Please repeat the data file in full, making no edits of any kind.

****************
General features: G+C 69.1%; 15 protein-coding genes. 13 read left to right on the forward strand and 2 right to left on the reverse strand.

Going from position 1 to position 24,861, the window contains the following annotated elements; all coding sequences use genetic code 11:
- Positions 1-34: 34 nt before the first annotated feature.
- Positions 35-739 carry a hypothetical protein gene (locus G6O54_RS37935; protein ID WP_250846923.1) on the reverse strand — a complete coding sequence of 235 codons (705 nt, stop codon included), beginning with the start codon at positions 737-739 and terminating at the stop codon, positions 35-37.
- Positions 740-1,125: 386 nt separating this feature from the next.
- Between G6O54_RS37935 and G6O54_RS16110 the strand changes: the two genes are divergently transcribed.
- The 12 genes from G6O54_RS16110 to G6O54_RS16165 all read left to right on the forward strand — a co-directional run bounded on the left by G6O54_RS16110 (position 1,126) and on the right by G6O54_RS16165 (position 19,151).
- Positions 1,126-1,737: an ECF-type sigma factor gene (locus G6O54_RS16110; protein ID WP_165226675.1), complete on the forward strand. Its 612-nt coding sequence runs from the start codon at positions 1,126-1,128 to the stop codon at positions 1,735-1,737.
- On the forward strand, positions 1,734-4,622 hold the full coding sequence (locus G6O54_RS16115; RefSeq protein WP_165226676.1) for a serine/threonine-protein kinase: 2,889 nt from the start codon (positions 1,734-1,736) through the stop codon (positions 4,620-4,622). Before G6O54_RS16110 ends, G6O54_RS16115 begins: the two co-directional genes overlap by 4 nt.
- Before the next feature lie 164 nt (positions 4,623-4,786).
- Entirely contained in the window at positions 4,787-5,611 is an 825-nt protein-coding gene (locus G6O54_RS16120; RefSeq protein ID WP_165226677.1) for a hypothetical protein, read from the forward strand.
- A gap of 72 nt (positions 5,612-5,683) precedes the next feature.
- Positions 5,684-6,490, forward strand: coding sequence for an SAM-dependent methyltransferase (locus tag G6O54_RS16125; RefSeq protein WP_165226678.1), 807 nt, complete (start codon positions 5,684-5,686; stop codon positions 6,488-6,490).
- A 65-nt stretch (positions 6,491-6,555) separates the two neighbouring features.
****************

General features: G+C 69.1%; 15 protein-coding genes. 13 read left to right on the forward strand and 2 right to left on the reverse strand.

Going from position 1 to position 24,861, the window contains the following annotated elements; all coding sequences use genetic code 11:
- Positions 1-34: 34 nt before the first annotated feature.
- Positions 35-739 carry a hypothetical protein gene (locus G6O54_RS37935; protein ID WP_250846923.1) on the reverse strand — a complete coding sequence of 235 codons (705 nt, stop codon included), beginning with the start codon at positions 737-739 and terminating at the stop codon, positions 35-37.
- Positions 740-1,125: 386 nt separating this feature from the next.
- Between G6O54_RS37935 and G6O54_RS16110 the strand changes: the two genes are divergently transcribed.
- The 12 genes from G6O54_RS16110 to G6O54_RS16165 all read left to right on the forward strand — a co-directional run bounded on the left by G6O54_RS16110 (position 1,126) and on the right by G6O54_RS16165 (position 19,151).
- Positions 1,126-1,737: an ECF-type sigma factor gene (locus G6O54_RS16110; protein ID WP_165226675.1), complete on the forward strand. Its 612-nt coding sequence runs from the start codon at positions 1,126-1,128 to the stop codon at positions 1,735-1,737.
- On the forward strand, positions 1,734-4,622 hold the full coding sequence (locus G6O54_RS16115; RefSeq protein WP_165226676.1) for a serine/threonine-protein kinase: 2,889 nt from the start codon (positions 1,734-1,736) through the stop codon (positions 4,620-4,622). Before G6O54_RS16110 ends, G6O54_RS16115 begins: the two co-directional genes overlap by 4 nt.
- Before the next feature lie 164 nt (positions 4,623-4,786).
- Entirely contained in the window at positions 4,787-5,611 is an 825-nt protein-coding gene (locus G6O54_RS16120; RefSeq protein ID WP_165226677.1) for a hypothetical protein, read from the forward strand.
- A gap of 72 nt (positions 5,612-5,683) precedes the next feature.
- Positions 5,684-6,490, forward strand: coding sequence for an SAM-dependent methyltransferase (locus tag G6O54_RS16125; RefSeq protein WP_165226678.1), 807 nt, complete (start codon positions 5,684-5,686; stop codon positions 6,488-6,490).
- A 65-nt stretch (positions 6,491-6,555) separates the two neighbouring features.